Being in kind – part 1
The following is less another of my interminable epigonic offerings for the purpose of advancing the Ontology Project than it is an attempt to resolve the unsatisfactory state of intellectual affairs which exists between myself and Daniel on the relevance and utility of sociology. As such, it proposes a more politically vital form of the promising but, as of now, still new and hardly intellectualised, general concept of “Being of” (which is itself a response to, and development of, Martin Heidegger’s “Being with”). My intention in doing so is to explicate the unique and holistic, radically revolutionary nature of ethnic nationalism, as I apprehend the meaning of that term.
The essay is long - for which I apologise here and now – so it will be presented in three parts. Some readers may find it too technical at times or too intellectually unruly, and to both sets of critics I would plead for a visit to my third and final part, when it is posted.
So, to begin ...
This simple, uncompromising statement, made by me in a comment to one of my friend Daniel’s criticisms, and gesturing towards an ordering of relation which is particular and identitarian, is unattractive for Daniel to explore and impossible to accept. As a communication theorist and, therefore, a sociological thinker, he offers in reply what he likely considers to be a self-evident truth and, therefore, a killing rejoinder:
After all, isn’t communication proof of a social organisation, and isn’t “the social”, therefore, the over-arching, master category of all human existence? Don’t sociologists categorise all animals which live their lives communicating within their own group as “social”? Isn’t the important thing here not the animals but what is between them ...the language … the inter-action … and what that tells us about them?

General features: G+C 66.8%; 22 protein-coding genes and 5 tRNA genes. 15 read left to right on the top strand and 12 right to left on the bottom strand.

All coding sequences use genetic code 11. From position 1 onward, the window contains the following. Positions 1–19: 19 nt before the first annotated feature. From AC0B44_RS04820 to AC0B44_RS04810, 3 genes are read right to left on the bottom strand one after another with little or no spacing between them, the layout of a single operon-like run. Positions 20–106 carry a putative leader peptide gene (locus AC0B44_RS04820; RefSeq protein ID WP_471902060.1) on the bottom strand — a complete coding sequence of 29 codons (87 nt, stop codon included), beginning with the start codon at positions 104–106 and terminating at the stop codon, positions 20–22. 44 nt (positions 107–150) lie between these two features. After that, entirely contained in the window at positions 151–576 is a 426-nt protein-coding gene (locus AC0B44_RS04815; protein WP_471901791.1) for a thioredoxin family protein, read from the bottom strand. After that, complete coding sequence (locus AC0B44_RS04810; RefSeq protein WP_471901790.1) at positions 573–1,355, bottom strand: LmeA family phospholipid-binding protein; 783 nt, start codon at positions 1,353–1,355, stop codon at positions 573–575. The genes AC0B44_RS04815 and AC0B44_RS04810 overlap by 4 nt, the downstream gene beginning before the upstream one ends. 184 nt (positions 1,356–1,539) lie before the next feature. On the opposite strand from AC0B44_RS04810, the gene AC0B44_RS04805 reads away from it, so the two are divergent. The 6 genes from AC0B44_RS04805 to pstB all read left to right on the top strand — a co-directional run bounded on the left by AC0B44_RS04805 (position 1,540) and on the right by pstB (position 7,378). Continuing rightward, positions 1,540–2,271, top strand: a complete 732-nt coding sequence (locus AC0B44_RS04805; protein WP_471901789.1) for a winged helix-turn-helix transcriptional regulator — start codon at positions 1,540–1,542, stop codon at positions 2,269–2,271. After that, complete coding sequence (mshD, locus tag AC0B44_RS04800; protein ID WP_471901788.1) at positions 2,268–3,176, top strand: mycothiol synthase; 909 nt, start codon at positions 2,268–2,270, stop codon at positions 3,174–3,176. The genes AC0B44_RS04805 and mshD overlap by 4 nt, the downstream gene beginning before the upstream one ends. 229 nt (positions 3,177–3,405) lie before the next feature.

Certainly, the mind of the human animal has a complex language facility and the body has a speech facility - organs for the formation of breath into raw sounds specialised for speech. And let us not limit human communicational behaviour to language. We also have other mind-body modes by which we communicate: different expressions of the face signifying different states (21 of them, apparently), countless gestures and positions of the body, as well as a whole host of involuntary physiological responses, many of which mirror similar behavioural traits in other primates and even other higher mammals. What we are looking at in Man’s speech is only an amplified system of a great deal else; all of it, one must presume, arising over something like 365 million years of evolutionary history.
The evidence seems to run all one way. “The social” must be a taxonomically valid term, no? How, then, can Daniel’s zeal to rank sociology above everything else, and thereby his own comprehension of Man and kind over mine, and to validate thereby his novel solution to our existential impasse of an hermeneutical priesthood setting rules for the errant yet pliant white masses … how can that be ill-advised?
Well, before we concede the point, let’s re-survey the perceptual topography, and see where that leads. It may surprise you.
Sense. Think. Speak.
Not just academics working in the humanities but all of us are accustomed to think of language almost solely as a means of communication to the world beyond our own person. But it is rather more than that. Language is central to the thought process. Asleep or awake, Man thinks all the time, even if he is sleeping and not actually verbalising or hearing verbalisation; and he thinks in the words and usage known to him. The operative process is association, one or more words or perhaps a short structured usage being tied directly to, and being intrinsic to the meaning of, each association. New chains of associations are initiated from without the intellectual function by some event or from within by a small moment of creativity.